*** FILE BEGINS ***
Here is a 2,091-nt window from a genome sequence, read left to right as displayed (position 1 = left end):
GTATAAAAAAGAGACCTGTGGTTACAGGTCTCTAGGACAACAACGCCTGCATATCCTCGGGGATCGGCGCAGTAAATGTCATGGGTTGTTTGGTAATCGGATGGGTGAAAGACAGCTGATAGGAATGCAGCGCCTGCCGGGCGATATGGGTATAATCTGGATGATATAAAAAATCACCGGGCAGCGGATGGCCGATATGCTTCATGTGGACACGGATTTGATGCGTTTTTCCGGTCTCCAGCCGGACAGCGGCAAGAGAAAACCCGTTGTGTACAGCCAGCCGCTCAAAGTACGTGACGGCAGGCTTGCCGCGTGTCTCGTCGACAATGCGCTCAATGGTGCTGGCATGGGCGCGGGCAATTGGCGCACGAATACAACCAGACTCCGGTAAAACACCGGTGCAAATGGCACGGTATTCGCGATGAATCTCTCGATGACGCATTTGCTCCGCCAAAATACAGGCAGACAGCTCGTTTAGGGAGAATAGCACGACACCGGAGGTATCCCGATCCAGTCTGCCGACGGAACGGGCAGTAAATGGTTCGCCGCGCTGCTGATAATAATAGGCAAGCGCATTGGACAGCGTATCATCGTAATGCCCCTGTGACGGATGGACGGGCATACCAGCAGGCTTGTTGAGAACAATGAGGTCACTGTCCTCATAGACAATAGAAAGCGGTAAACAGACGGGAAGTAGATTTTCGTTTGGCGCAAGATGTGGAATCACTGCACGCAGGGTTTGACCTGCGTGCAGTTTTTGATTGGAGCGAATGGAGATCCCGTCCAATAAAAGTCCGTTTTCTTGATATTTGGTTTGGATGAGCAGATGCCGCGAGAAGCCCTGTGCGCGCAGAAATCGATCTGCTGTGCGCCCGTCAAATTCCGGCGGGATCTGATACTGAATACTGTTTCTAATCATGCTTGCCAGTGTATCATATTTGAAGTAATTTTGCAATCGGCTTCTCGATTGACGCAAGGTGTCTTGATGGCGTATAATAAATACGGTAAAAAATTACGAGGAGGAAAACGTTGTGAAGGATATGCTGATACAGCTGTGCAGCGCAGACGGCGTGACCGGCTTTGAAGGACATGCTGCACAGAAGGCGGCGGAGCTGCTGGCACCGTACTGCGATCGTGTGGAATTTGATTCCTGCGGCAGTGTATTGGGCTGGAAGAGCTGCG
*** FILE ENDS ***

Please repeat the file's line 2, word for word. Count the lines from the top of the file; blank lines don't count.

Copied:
GTATAAAAAAGAGACCTGTGGTTACAGGTCTCTAGGACAACAACGCCTGCATATCCTCGGGGATCGGCGCAGTAAATGTCATGGGTTGTTTGGTAATCGGATGGGTGAAAGACAGCTGATAGGAATGCAGCGCCTGCCGGGCGATATGGGTATAATCTGGATGATATAAAAAATCACCGGGCAGCGGATGGCCGATATGCTTCATGTGGACACGGATTTGATGCGTTTTTCCGGTCTCCAGCCGGACAGCGGCAAGAGAAAACCCGTTGTGTACAGCCAGCCGCTCAAAGTACGTGACGGCAGGCTTGCCGCGTGTCTCGTCGACAATGCGCTCAATGGTGCTGGCATGGGCGCGGGCAATTGGCGCACGAATACAACCAGACTCCGGTAAAACACCGGTGCAAATGGCACGGTATTCGCGATGAATCTCTCGATGACGCATTTGCTCCGCCAAAATACAGGCAGACAGCTCGTTTAGGGAGAATAGCACGACACCGGAGGTATCCCGATCCAGTCTGCCGACGGAACGGGCAGTAAATGGTTCGCCGCGCTGCTGATAATAATAGGCAAGCGCATTGGACAGCGTATCATCGTAATGCCCCTGTGACGGATGGACGGGCATACCAGCAGGCTTGTTGAGAACAATGAGGTCACTGTCCTCATAGACAATAGAAAGCGGTAAACAGACGGGAAGTAGATTTTCGTTTGGCGCAAGATGTGGAATCACTGCACGCAGGGTTTGACCTGCGTGCAGTTTTTGATTGGAGCGAATGGAGATCCCGTCCAATAAAAGTCCGTTTTCTTGATATTTGGTTTGGATGAGCAGATGCCGCGAGAAGCCCTGTGCGCGCAGAAATCGATCTGCTGTGCGCCCGTCAAATTCCGGCGGGATCTGATACTGAATACTGTTTCTAATCATGCTTGCCAGTGTATCATATTTGAAGTAATTTTGCAATCGGCTTCTCGATTGACGCAAGGTGTCTTGATGGCGTATAATAAATACGGTAAAAAATTACGAGGAGGAAAACGTTGTGAAGGATATGCTGATACAGCTGTGCAGCGCAGACGGCGTGACCGGCTTTGAAGGACATGCTGCACAGAAGGCGGCGGAGCTGCTGGCACCGTACTGCGATCGTGTGGAATTTGATTCCTGCGGCAGTGTATTGGGCTGGAAGAGCTGCG